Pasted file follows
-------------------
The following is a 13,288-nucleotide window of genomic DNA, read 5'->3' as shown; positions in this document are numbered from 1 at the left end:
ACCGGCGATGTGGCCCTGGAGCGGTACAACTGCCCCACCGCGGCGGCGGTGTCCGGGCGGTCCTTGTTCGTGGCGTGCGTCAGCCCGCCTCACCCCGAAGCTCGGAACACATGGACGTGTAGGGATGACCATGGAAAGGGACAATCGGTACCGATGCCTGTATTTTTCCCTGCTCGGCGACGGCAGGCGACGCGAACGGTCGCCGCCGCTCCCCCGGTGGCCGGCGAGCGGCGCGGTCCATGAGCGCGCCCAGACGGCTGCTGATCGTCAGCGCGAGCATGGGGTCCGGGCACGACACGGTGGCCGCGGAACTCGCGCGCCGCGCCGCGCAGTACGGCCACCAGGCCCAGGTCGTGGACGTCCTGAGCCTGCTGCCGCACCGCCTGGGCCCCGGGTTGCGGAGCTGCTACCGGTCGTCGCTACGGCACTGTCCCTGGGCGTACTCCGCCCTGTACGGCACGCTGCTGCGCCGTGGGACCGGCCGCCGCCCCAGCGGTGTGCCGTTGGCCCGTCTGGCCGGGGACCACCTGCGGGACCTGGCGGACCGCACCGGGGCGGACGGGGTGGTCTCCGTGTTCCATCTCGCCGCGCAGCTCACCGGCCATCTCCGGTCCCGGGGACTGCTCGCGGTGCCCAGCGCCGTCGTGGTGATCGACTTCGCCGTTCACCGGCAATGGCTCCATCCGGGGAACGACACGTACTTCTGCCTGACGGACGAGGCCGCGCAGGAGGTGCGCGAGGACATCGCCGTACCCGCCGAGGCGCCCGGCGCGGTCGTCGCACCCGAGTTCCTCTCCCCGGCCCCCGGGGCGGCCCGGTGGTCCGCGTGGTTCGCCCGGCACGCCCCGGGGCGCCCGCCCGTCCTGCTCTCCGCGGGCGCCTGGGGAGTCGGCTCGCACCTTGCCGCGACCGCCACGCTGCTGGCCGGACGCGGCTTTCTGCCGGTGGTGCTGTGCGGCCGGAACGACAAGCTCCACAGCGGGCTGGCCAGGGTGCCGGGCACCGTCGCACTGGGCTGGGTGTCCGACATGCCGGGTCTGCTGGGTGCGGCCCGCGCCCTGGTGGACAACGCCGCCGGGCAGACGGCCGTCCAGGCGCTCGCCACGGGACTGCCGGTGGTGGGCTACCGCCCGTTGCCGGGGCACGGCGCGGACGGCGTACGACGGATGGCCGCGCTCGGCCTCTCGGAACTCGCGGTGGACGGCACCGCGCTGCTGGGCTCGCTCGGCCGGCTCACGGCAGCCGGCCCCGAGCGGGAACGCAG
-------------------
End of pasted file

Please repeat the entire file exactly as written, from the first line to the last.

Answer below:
The following is a 13,288-nucleotide window of genomic DNA, read 5'->3' as shown; positions in this document are numbered from 1 at the left end:
ACCGGCGATGTGGCCCTGGAGCGGTACAACTGCCCCACCGCGGCGGCGGTGTCCGGGCGGTCCTTGTTCGTGGCGTGCGTCAGCCCGCCTCACCCCGAAGCTCGGAACACATGGACGTGTAGGGATGACCATGGAAAGGGACAATCGGTACCGATGCCTGTATTTTTCCCTGCTCGGCGACGGCAGGCGACGCGAACGGTCGCCGCCGCTCCCCCGGTGGCCGGCGAGCGGCGCGGTCCATGAGCGCGCCCAGACGGCTGCTGATCGTCAGCGCGAGCATGGGGTCCGGGCACGACACGGTGGCCGCGGAACTCGCGCGCCGCGCCGCGCAGTACGGCCACCAGGCCCAGGTCGTGGACGTCCTGAGCCTGCTGCCGCACCGCCTGGGCCCCGGGTTGCGGAGCTGCTACCGGTCGTCGCTACGGCACTGTCCCTGGGCGTACTCCGCCCTGTACGGCACGCTGCTGCGCCGTGGGACCGGCCGCCGCCCCAGCGGTGTGCCGTTGGCCCGTCTGGCCGGGGACCACCTGCGGGACCTGGCGGACCGCACCGGGGCGGACGGGGTGGTCTCCGTGTTCCATCTCGCCGCGCAGCTCACCGGCCATCTCCGGTCCCGGGGACTGCTCGCGGTGCCCAGCGCCGTCGTGGTGATCGACTTCGCCGTTCACCGGCAATGGCTCCATCCGGGGAACGACACGTACTTCTGCCTGACGGACGAGGCCGCGCAGGAGGTGCGCGAGGACATCGCCGTACCCGCCGAGGCGCCCGGCGCGGTCGTCGCACCCGAGTTCCTCTCCCCGGCCCCCGGGGCGGCCCGGTGGTCCGCGTGGTTCGCCCGGCACGCCCCGGGGCGCCCGCCCGTCCTGCTCTCCGCGGGCGCCTGGGGAGTCGGCTCGCACCTTGCCGCGACCGCCACGCTGCTGGCCGGACGCGGCTTTCTGCCGGTGGTGCTGTGCGGCCGGAACGACAAGCTCCACAGCGGGCTGGCCAGGGTGCCGGGCACCGTCGCACTGGGCTGGGTGTCCGACATGCCGGGTCTGCTGGGTGCGGCCCGCGCCCTGGTGGACAACGCCGCCGGGCAGACGGCCGTCCAGGCGCTCGCCACGGGACTGCCGGTGGTGGGCTACCGCCCGTTGCCGGGGCACGGCGCGGACGGCGTACGACGGATGGCCGCGCTCGGCCTCTCGGAACTCGCGGTGGACGGCACCGCGCTGCTGGGCTCGCTCGGCCGGCTCACGGCAGCCGGCCCCGAGCGGGAACGCAG